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ment loans, which excluded them from the strict federal nursing criteria and led to the creation of intermediate-level care facilities with criteria developed by individual states for reimbursement under Medicaid (Vladeck, 1984).
Altogether, between 1980 and 1990, there was a 24 percent increase in nursing home occupancy rates (McKnight's Long-term Care News, 1993). The percentage of residents requiring more hours of care, more services on a daily basis, and having higher acuity levels has also risen over the past few years. Indeed, 43 percent of all Americans who passed their 65th birthday in 1990 are expected to use a nursing home at least once in their lives (Murtaugh et al., 1990).
Development of Long-Term Care for the Mentally Ill Elderly
For the first half of the 20th century, the mentally ill elderly were systematically admitted to state hospitals, which provided them with custodial care (Kermis, 1987). By the late 1950s and early 1960s, however, the indoor relief policy regarding care of the mentally ill began to change as mental health programming was reoriented to a system of outpatient psychiatric treatment, rehabilitation, and prevention. Both the Kennedy and Johnson administrations supported deinstitutionalization of mental patients in the large state hospitals and the creation of community mental health centers to provide outpatient treatment. Thus, the population of the state mental hospitals, which included many elderly, decreased by as much as 66 percent (Kane, 1984), and those elderly who continued to require institutionalization were most often placed in nursing homes to receive care (Mechanic, 1980).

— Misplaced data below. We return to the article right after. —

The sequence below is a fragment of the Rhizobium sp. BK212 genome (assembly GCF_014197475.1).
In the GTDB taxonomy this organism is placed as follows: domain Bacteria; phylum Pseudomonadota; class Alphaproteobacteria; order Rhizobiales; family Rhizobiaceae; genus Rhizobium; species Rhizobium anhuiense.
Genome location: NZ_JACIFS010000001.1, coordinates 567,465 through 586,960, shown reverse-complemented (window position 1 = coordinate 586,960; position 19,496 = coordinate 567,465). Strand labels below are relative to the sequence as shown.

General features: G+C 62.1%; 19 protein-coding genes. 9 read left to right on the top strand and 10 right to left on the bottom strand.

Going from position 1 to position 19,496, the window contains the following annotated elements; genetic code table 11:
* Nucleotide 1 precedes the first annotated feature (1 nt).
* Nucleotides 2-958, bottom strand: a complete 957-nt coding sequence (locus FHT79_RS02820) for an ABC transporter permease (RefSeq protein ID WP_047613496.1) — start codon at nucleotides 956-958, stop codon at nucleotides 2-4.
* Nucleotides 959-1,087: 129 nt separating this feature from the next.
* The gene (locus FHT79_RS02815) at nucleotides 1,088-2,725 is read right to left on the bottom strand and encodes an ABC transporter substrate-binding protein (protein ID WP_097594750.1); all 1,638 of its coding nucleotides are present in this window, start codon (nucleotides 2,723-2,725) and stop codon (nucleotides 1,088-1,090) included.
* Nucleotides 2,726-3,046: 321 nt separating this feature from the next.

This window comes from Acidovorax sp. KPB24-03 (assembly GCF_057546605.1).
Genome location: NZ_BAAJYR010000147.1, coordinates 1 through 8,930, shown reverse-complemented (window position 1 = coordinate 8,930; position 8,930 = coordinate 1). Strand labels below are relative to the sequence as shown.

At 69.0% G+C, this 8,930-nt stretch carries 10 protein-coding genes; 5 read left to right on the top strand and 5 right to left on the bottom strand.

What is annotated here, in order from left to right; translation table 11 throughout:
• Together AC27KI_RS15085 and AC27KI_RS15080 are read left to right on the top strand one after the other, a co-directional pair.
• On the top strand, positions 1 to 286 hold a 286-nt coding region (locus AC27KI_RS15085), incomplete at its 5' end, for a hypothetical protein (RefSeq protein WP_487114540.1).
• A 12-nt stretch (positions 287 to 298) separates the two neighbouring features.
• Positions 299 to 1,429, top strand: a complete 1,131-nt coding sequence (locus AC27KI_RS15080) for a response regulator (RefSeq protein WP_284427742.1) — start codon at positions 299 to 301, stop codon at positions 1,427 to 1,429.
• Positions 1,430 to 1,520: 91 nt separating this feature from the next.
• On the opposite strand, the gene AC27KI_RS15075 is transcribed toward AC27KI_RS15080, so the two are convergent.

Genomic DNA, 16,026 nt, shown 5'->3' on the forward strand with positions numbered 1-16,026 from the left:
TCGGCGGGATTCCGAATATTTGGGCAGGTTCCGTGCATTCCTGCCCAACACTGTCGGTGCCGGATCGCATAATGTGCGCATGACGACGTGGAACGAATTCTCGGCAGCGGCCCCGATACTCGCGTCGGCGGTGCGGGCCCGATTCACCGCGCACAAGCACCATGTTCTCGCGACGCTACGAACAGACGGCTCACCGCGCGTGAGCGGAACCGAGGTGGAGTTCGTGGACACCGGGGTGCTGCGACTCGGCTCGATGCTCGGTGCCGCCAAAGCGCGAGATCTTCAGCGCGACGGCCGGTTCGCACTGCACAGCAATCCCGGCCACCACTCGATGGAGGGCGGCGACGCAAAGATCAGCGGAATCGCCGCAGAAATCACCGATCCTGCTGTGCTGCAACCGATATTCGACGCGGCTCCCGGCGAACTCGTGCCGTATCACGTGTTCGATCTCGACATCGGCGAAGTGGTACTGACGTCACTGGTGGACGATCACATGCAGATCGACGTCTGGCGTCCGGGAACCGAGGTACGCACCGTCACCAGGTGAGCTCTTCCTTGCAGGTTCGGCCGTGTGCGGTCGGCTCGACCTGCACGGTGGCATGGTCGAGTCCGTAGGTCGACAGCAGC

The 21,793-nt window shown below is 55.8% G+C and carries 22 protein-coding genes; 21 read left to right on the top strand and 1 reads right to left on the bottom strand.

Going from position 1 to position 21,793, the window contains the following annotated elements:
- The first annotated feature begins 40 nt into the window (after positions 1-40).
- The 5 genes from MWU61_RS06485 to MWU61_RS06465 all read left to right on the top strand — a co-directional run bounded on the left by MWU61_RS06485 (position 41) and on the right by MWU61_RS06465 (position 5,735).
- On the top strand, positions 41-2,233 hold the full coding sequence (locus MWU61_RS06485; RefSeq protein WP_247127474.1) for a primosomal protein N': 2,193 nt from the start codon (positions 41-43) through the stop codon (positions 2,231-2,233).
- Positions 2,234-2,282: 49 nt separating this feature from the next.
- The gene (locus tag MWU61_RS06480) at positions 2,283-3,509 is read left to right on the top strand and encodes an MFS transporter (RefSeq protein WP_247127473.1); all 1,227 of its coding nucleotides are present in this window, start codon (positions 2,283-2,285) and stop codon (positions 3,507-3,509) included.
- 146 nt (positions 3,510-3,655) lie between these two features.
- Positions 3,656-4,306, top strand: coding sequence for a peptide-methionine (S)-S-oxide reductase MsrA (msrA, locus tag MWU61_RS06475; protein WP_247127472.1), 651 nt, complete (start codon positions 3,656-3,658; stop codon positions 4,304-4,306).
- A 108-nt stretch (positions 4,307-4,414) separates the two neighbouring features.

Unfortunately, the medical focus of most nursing home administrators and personnel left them unprepared to care for those elders with cognitive, behavioral and affective disorders, and nursing homes were faced with large numbers of residents who failed to respond to programming in a conventional manner, did not sleep at night, and became violent when confronted with other residents (Hall and Buckwalter, 1990). Research by Zimmer and colleagues (1984) found that 64 percent of elderly residents of skilled nursing homes had significant behavioral problems, of which nearly 23 percent were classified as "severe." Despite the fact that 58 percent of these patients were receiving psychoactive drugs, both psychiatric diagnoses and consultations were absent. Similarly high rates of mental illness and cognitive disorder (70 to 80 percent) in the absence of active treatment were reported by Roybal (1984) and Rovner and Rabins (1985). By and large, health planners and economists failed to recognize the additional staffing and financial burdens these mentally ill and cognitively impaired residents placed on the nursing home system (Vladick and Alfano, 1987). The current trend, however, is for integrated interdisciplinary treatment teams to provide psychiatric care in nursing homes, an approach that allows for the use of psychopharmacologic, psychoeducational, behavioral, and family or social interventions. Preliminary outcome data suggest, moreover, that this more comprehen-